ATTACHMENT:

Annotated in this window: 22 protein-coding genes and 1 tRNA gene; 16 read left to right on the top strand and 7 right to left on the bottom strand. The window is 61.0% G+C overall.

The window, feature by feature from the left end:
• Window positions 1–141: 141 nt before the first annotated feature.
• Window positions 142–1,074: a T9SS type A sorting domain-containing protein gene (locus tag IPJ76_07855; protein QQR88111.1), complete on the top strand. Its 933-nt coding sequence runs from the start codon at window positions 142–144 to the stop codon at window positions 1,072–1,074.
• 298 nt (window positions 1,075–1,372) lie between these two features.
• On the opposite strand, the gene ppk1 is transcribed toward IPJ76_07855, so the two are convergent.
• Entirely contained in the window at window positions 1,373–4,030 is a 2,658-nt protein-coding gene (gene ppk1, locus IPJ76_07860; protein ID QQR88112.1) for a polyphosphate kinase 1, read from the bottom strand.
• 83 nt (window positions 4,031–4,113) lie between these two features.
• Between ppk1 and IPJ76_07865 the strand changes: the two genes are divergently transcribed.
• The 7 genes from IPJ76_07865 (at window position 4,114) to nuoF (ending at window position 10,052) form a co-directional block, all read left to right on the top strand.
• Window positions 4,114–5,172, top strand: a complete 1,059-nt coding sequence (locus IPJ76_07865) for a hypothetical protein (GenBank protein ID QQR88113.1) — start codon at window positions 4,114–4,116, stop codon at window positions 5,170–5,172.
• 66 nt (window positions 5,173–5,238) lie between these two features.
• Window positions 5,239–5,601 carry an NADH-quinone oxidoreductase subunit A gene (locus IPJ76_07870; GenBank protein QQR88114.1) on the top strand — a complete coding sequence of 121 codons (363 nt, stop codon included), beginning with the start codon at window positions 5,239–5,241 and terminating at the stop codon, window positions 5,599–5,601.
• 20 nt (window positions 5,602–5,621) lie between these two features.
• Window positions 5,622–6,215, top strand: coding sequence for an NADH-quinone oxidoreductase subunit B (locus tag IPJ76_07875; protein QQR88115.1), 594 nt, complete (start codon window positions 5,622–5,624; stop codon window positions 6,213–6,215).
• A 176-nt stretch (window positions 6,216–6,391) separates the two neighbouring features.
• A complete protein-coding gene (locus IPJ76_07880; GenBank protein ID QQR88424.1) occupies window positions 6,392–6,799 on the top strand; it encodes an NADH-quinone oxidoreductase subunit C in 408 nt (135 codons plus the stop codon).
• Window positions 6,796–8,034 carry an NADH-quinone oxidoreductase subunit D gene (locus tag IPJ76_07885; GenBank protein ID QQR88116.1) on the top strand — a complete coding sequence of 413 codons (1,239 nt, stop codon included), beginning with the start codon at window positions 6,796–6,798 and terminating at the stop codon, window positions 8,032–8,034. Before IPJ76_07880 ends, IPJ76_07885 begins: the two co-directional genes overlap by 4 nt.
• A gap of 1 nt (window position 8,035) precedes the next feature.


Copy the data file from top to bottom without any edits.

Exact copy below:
Annotated in this window: 22 protein-coding genes and 1 tRNA gene; 16 read left to right on the top strand and 7 right to left on the bottom strand. The window is 61.0% G+C overall.

The window, feature by feature from the left end:
• Window positions 1–141: 141 nt before the first annotated feature.
• Window positions 142–1,074: a T9SS type A sorting domain-containing protein gene (locus tag IPJ76_07855; protein QQR88111.1), complete on the top strand. Its 933-nt coding sequence runs from the start codon at window positions 142–144 to the stop codon at window positions 1,072–1,074.
• 298 nt (window positions 1,075–1,372) lie between these two features.
• On the opposite strand, the gene ppk1 is transcribed toward IPJ76_07855, so the two are convergent.
• Entirely contained in the window at window positions 1,373–4,030 is a 2,658-nt protein-coding gene (gene ppk1, locus IPJ76_07860; protein ID QQR88112.1) for a polyphosphate kinase 1, read from the bottom strand.
• 83 nt (window positions 4,031–4,113) lie between these two features.
• Between ppk1 and IPJ76_07865 the strand changes: the two genes are divergently transcribed.
• The 7 genes from IPJ76_07865 (at window position 4,114) to nuoF (ending at window position 10,052) form a co-directional block, all read left to right on the top strand.
• Window positions 4,114–5,172, top strand: a complete 1,059-nt coding sequence (locus IPJ76_07865) for a hypothetical protein (GenBank protein ID QQR88113.1) — start codon at window positions 4,114–4,116, stop codon at window positions 5,170–5,172.
• 66 nt (window positions 5,173–5,238) lie between these two features.
• Window positions 5,239–5,601 carry an NADH-quinone oxidoreductase subunit A gene (locus IPJ76_07870; GenBank protein QQR88114.1) on the top strand — a complete coding sequence of 121 codons (363 nt, stop codon included), beginning with the start codon at window positions 5,239–5,241 and terminating at the stop codon, window positions 5,599–5,601.
• 20 nt (window positions 5,602–5,621) lie between these two features.
• Window positions 5,622–6,215, top strand: coding sequence for an NADH-quinone oxidoreductase subunit B (locus tag IPJ76_07875; protein QQR88115.1), 594 nt, complete (start codon window positions 5,622–5,624; stop codon window positions 6,213–6,215).
• A 176-nt stretch (window positions 6,216–6,391) separates the two neighbouring features.
• A complete protein-coding gene (locus IPJ76_07880; GenBank protein ID QQR88424.1) occupies window positions 6,392–6,799 on the top strand; it encodes an NADH-quinone oxidoreductase subunit C in 408 nt (135 codons plus the stop codon).
• Window positions 6,796–8,034 carry an NADH-quinone oxidoreductase subunit D gene (locus tag IPJ76_07885; GenBank protein ID QQR88116.1) on the top strand — a complete coding sequence of 413 codons (1,239 nt, stop codon included), beginning with the start codon at window positions 6,796–6,798 and terminating at the stop codon, window positions 8,032–8,034. Before IPJ76_07880 ends, IPJ76_07885 begins: the two co-directional genes overlap by 4 nt.
• A gap of 1 nt (window position 8,035) precedes the next feature.